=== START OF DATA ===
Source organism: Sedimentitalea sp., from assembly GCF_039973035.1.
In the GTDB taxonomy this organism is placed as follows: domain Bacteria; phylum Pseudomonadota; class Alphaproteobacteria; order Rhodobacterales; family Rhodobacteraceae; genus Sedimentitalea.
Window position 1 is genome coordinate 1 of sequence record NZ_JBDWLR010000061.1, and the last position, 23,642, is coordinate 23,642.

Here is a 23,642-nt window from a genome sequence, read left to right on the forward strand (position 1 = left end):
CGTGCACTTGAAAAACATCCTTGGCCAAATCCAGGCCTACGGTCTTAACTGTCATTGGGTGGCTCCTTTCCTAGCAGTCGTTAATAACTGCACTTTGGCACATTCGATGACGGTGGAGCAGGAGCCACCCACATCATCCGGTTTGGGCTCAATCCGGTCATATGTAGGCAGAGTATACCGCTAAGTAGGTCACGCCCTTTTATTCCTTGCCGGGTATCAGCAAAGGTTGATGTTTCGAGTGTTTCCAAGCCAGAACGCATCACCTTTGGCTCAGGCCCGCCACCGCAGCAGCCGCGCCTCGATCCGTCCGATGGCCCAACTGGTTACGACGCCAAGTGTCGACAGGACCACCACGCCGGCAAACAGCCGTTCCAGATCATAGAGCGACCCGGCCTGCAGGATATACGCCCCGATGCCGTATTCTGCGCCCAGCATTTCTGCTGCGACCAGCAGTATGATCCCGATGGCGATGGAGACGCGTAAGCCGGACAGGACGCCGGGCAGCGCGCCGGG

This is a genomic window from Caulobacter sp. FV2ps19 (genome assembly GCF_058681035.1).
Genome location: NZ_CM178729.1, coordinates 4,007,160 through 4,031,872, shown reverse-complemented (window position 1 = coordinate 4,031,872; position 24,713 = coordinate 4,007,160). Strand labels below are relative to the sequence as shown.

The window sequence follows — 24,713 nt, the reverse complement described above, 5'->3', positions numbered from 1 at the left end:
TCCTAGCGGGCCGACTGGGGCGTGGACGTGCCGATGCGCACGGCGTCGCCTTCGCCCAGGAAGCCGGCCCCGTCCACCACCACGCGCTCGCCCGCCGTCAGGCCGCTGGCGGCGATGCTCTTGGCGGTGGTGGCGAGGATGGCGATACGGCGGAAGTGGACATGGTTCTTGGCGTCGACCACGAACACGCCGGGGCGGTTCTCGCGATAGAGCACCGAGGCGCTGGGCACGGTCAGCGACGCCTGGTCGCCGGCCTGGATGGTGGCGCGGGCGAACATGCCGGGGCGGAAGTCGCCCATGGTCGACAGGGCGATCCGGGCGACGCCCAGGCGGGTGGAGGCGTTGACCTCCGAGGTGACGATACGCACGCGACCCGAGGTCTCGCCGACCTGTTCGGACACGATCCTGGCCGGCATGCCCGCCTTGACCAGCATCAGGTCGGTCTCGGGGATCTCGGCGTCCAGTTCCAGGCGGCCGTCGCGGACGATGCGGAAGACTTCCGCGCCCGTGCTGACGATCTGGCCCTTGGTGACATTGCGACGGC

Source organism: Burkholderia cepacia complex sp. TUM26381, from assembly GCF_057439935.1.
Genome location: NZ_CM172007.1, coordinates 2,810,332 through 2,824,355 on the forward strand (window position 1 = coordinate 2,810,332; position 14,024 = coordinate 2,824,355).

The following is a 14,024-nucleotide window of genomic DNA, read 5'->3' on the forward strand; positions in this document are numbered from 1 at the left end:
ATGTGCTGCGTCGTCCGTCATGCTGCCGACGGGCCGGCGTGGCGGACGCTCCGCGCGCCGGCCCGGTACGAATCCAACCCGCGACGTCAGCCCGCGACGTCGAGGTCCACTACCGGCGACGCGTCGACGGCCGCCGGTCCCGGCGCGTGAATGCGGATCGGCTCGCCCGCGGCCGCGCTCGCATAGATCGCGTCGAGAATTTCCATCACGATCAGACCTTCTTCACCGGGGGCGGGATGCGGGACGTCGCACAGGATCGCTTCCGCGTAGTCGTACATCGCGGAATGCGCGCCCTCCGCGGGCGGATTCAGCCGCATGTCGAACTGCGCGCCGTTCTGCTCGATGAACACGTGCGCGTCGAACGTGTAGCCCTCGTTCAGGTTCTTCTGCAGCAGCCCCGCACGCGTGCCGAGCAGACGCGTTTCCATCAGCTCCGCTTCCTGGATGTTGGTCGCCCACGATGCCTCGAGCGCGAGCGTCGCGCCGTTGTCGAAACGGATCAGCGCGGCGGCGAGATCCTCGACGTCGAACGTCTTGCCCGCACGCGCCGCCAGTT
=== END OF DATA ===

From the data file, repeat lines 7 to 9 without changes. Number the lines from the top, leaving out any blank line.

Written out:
Genome location: NZ_CM178729.1, coordinates 4,007,160 through 4,031,872, shown reverse-complemented (window position 1 = coordinate 4,031,872; position 24,713 = coordinate 4,007,160). Strand labels below are relative to the sequence as shown.

The window sequence follows — 24,713 nt, the reverse complement described above, 5'->3', positions numbered from 1 at the left end:
TCCTAGCGGGCCGACTGGGGCGTGGACGTGCCGATGCGCACGGCGTCGCCTTCGCCCAGGAAGCCGGCCCCGTCCACCACCACGCGCTCGCCCGCCGTCAGGCCGCTGGCGGCGATGCTCTTGGCGGTGGTGGCGAGGATGGCGATACGGCGGAAGTGGACATGGTTCTTGGCGTCGACCACGAACACGCCGGGGCGGTTCTCGCGATAGAGCACCGAGGCGCTGGGCACGGTCAGCGACGCCTGGTCGCCGGCCTGGATGGTGGCGCGGGCGAACATGCCGGGGCGGAAGTCGCCCATGGTCGACAGGGCGATCCGGGCGACGCCCAGGCGGGTGGAGGCGTTGACCTCCGAGGTGACGATACGCACGCGACCCGAGGTCTCGCCGACCTGTTCGGACACGATCCTGGCCGGCATGCCCGCCTTGACCAGCATCAGGTCGGTCTCGGGGATCTCGGCGTCCAGTTCCAGGCGGCCGTCGCGGACGATGCGGAAGACTTCCGCGCCCGTGCTGACGATCTGGCCCTTGGTGACATTGCGACGGC